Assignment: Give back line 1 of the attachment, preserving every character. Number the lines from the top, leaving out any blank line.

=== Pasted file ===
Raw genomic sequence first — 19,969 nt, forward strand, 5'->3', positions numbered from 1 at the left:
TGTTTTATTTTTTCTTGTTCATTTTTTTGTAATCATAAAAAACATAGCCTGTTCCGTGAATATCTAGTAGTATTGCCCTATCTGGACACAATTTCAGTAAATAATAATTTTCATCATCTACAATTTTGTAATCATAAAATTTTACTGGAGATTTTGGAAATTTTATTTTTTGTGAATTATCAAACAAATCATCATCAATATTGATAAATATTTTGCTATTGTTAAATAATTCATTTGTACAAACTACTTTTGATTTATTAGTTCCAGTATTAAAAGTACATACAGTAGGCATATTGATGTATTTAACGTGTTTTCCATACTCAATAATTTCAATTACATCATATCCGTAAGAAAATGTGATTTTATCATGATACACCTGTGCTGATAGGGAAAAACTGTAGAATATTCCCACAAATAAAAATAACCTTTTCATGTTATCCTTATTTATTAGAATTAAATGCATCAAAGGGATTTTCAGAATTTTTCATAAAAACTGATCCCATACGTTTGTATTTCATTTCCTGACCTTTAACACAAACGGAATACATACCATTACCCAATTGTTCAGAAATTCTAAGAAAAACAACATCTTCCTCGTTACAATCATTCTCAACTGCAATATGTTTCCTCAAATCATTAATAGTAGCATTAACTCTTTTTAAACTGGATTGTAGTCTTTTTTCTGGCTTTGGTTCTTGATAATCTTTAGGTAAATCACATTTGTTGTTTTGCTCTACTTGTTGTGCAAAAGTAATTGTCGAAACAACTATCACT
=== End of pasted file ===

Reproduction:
Raw genomic sequence first — 19,969 nt, forward strand, 5'->3', positions numbered from 1 at the left: